A classmate introduced Rebecca to Ark Music Factory, a production company in L.A. that, for a fee, will write and produce music for aspiring artists. Think of it like a baseball fantasy camp for musicians: Give them some cash, and you can live your dream of working in a real studio with a real producer, and maybe even get your own music video. The video for her first single, "Friday," hit YouTube on February 10th, 2011 to little fanfare. A month later, it would become the biggest thing in the world.
Monotonous is one of the kinder ways I've heard the song described. For the unkind ways, just go to Urban Dictionary and look for the words that make you gag; those were probably used too. The video hit 10 million views in a week, and the song was soon in the iTunes Top 100. Rebecca Black was on The Tonight Show the month after that. It was number 58 on the Billboard Hot 100. It was the most-viewed video on YouTube in 2011, totaling 167 million views in just four months ... along with 3,190,000 dislikes. It was memed, it was GIFed, it was covered, it was remixed, it was parodied. People hated it, people defended it. But mostly, people hated it.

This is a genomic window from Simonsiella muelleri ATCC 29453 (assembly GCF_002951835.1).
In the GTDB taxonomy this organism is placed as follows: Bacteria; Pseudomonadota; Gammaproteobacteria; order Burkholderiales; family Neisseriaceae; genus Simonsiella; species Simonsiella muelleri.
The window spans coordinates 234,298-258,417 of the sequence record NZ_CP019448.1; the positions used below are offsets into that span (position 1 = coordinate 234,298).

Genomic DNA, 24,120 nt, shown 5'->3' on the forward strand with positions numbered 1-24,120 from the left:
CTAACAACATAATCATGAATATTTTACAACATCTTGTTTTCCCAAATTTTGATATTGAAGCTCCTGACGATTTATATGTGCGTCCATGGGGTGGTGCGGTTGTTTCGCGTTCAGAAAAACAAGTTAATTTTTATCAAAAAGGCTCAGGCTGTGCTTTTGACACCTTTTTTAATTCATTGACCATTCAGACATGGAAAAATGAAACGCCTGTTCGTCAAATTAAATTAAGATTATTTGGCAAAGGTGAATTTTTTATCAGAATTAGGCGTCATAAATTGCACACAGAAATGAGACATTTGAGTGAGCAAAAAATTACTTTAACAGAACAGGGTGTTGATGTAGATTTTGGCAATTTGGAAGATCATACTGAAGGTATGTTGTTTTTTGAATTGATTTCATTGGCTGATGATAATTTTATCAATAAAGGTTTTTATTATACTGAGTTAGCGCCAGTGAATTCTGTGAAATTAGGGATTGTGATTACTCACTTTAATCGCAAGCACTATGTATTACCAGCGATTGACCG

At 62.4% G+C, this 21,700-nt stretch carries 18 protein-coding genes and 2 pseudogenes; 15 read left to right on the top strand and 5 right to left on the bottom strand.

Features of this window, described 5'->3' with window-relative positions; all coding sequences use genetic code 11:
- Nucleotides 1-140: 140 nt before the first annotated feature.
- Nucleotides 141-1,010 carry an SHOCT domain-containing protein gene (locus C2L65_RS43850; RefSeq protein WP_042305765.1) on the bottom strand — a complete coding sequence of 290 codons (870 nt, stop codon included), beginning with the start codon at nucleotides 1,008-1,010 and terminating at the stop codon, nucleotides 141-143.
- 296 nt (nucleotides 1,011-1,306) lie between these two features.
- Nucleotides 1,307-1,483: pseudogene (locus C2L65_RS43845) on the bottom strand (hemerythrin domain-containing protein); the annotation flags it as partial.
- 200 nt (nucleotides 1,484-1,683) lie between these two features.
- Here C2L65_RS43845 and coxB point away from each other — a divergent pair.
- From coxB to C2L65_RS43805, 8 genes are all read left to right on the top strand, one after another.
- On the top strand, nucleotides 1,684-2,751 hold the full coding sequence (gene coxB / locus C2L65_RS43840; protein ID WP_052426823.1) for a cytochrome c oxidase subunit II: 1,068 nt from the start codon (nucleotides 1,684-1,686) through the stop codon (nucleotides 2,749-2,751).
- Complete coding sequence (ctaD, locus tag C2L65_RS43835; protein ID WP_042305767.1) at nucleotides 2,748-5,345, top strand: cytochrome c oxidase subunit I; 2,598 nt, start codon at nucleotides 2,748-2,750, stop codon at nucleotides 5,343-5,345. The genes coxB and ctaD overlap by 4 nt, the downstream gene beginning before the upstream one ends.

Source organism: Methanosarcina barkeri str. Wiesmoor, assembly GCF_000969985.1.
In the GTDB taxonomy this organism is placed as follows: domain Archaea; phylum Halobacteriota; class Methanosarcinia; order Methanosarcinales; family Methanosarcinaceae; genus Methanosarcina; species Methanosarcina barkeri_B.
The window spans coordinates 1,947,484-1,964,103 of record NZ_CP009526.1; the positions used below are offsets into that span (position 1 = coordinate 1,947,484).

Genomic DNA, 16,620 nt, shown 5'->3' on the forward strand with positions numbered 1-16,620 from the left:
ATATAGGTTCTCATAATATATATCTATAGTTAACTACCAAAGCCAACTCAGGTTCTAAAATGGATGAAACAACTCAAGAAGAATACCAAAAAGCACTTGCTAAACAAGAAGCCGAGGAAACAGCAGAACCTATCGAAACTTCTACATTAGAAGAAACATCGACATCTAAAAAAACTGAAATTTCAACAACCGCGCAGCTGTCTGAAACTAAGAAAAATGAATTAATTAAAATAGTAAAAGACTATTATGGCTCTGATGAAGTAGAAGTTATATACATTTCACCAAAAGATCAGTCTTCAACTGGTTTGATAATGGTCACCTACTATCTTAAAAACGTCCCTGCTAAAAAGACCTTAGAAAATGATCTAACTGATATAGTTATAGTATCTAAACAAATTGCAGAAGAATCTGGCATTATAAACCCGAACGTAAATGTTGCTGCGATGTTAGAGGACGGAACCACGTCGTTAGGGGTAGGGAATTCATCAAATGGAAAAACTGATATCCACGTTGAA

NOTHING TO HATE HERE MOVE ALONG
So what happens to a person once they go from nothing to having an abundance of a bizarre and not particularly friendly brand of success, and all while still in their early teens?
After The Fame